Microbiome seen as key factor in resilience/immunity equation

By Hank Schultz contact

- Last updated on GMT

Getty Images / wigglestick
Getty Images / wigglestick
The microbiome plays a key role in determining how different individuals respond to psychological and physical stress, researchers have concluded.

In a review paper titled “Resilience and Immunity,”​ researchers from the MD Anderson Cancer Center in Houston, Mt Sinai Hospital in New York and University College Cork in Ireland explored the concept of resiliency. The paper was published in the journal Brain, Behavior and Immunity.

The researchers defined resilience as: “[T]he process that allows individuals to adapt to adverse conditions and recover from them. This process is favored by individual qualities that have been amply studied in the field of stress such as personal control, positive affect, optimism, and social support.”

Studies on pure psychology took the lead

They noted that psychologically resilient individuals tend to have more robust immune systems. It is a relationship that has been established by research stretching back more than 25 years. But much of that research focus on psychological factors first.

“Often neglected in the discussion of resilience and immunity is that the relationship between stress and immunity is not unidirectional as immune mediators can influence factors that contribute to resilience and stress outcomes. Both human and animal studies show that immune mediators influence the way the brain processes information and responds to it both physiologically and behaviorally,”​ the researchers wrote.

The authors noted that the literature supports the notion that resilient individuals have a different immunophenotype from that of stress-susceptible individuals and modifying their inflammatory phenotype renders them susceptible to stress and vice versa for stress-sensitive individuals.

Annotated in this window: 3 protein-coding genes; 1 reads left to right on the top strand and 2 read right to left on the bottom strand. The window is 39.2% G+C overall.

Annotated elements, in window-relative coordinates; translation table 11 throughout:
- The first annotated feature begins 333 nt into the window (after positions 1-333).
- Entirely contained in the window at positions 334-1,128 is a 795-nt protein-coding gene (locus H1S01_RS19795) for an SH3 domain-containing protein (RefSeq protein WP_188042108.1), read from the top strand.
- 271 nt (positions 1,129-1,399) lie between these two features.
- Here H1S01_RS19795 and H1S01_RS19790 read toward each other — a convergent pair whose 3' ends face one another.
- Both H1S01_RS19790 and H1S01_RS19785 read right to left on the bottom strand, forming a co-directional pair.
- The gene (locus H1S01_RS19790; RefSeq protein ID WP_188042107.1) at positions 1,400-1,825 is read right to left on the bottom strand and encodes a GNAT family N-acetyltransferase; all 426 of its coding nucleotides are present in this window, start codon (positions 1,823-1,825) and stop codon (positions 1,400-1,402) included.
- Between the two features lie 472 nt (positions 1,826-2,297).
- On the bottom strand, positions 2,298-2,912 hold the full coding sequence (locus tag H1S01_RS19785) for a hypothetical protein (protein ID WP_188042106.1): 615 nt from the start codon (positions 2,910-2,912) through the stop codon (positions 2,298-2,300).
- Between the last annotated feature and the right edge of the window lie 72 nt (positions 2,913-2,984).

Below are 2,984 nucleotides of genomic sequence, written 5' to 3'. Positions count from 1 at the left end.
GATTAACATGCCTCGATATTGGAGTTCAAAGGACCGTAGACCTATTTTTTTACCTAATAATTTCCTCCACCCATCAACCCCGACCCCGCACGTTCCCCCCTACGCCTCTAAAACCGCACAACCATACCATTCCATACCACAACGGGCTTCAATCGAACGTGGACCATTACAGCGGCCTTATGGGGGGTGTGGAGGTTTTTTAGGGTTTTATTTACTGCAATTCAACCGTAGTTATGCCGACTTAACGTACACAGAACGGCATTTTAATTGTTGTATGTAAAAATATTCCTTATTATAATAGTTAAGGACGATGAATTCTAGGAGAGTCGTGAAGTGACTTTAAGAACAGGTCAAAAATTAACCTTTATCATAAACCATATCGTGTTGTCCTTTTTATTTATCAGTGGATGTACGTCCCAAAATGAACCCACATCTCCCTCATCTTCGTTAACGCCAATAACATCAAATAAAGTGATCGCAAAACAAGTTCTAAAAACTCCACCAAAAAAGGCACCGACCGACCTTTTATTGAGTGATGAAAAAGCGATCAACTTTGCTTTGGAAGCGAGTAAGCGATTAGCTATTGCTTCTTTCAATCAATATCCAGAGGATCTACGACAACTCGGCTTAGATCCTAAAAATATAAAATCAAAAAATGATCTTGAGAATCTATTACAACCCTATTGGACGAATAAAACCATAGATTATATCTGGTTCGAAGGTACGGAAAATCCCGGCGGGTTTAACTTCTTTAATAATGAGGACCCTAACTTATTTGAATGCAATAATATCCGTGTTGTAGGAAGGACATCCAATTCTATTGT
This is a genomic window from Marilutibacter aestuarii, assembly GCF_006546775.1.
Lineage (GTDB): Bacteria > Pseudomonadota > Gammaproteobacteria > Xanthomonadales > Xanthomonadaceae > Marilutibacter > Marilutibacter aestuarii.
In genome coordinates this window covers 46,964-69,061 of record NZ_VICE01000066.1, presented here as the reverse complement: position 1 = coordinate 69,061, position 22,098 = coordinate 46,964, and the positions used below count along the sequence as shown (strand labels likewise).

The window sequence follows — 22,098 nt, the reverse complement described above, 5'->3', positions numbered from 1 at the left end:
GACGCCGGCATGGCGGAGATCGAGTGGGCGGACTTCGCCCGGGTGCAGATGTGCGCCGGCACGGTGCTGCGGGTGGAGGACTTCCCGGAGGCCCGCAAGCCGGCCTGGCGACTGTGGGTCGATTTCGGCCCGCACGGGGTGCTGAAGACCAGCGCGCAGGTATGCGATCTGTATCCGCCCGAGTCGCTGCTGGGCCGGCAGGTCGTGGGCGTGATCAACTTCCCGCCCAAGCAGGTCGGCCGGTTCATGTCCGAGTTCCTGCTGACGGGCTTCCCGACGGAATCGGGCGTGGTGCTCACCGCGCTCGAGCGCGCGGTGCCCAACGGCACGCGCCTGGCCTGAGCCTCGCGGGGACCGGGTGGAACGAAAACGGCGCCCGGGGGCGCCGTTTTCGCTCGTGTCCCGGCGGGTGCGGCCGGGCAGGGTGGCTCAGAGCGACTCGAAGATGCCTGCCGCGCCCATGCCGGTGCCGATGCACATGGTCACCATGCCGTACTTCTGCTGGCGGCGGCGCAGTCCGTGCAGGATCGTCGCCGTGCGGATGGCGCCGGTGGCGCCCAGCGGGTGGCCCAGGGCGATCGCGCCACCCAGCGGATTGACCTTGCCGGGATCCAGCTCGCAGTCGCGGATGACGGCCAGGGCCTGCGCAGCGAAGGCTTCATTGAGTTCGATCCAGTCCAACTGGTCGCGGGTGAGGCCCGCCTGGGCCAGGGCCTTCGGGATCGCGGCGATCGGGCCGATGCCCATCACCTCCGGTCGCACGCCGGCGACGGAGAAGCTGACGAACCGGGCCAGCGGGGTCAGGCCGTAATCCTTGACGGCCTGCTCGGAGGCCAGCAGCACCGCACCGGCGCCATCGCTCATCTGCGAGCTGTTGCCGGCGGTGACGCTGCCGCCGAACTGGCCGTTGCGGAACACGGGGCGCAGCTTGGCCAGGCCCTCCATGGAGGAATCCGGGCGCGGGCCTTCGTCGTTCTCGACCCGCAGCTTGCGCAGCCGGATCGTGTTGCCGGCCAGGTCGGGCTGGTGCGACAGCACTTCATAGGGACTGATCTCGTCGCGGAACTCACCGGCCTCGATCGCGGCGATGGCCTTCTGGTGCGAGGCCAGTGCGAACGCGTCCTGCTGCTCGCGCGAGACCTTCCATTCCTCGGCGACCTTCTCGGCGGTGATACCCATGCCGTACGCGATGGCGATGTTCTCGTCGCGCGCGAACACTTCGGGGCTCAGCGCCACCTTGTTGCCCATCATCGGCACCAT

Resilient individuals tend to have greater feelings of personal control, tend to be more optimistic and exhibit what psychologists refer to as ‘positive affect.’ They also tend to have better systems of social support, though this begs one of the many chicken-and-egg questions in this field of research. Do they have more social support because positive individuals form friendships more easily? Or does having more support boost optimism?

Psychological factors studied in isolation

A big complicating factor that the researchers took note of is that much of the research on resilience in humans has tended to take a compartmentalized approach. Each psychological factor, such as optimistic vs pessimistic individuals, or those with good supports systems vs those without, has been studied exhaustively in isolation.

Different studies have used different outcomes, making it difficult to correlate the results. Also, the information on stressors is lacking as well, they noted. 

On the animal side, however, the picture has become much clearer. Just  a couple of measures will suffice to determine if a mouse is depressed or not. And the stressors used, whether it be learned helplessness, swimming exhaustion, separation of mothers and young or what have you are well characterized. And, of course, many of these studies could not be conducted ethically with humans.

Development of psychobiotics

The researchers said that while there is broad agreement that gut dysbiosis can negatively affect mental states and therefore resilience, finding specific strains that operate in the opposite direction has proven to be a challenge.  In their review of the literature, only a few specific Bifidobacterium and Lactobacillus strains have shown targeted cognitive effects, such as reductions in anxiety and perceived stress. Nevertheless, it is a field of great possibility, they said.

“There is evidence that decreased diversity of the microbiota negatively impacts resilience and increases the risk of depression/anxiety. Undoubtedly, poor diet and antibiotic exposure can lead to this state of dysbiosis with resultant vulnerability. Studies in healthy volunteers indicate that certain psychobiotics can improve resilience and may help prevent depression, while a modified Mediterranean diet may exert antidepressant effects probably also by acting through the microbiota. The impact of diet has traditionally been ignored by both psychiatrists and clinical psychologists but nutritional psychiatry is now emerging as an important field,”​ they wrote.

Source:Brain, Behavior and Immunity
2018 Aug 10. pii: S0889-1591(18)30440-9. doi: 10.1016/j.bbi.2018.08.010. [Epub ahead of print]
“Resilience and immunity.”
Authors: Dantzer R, Cohen S, Russo S, Dinan T

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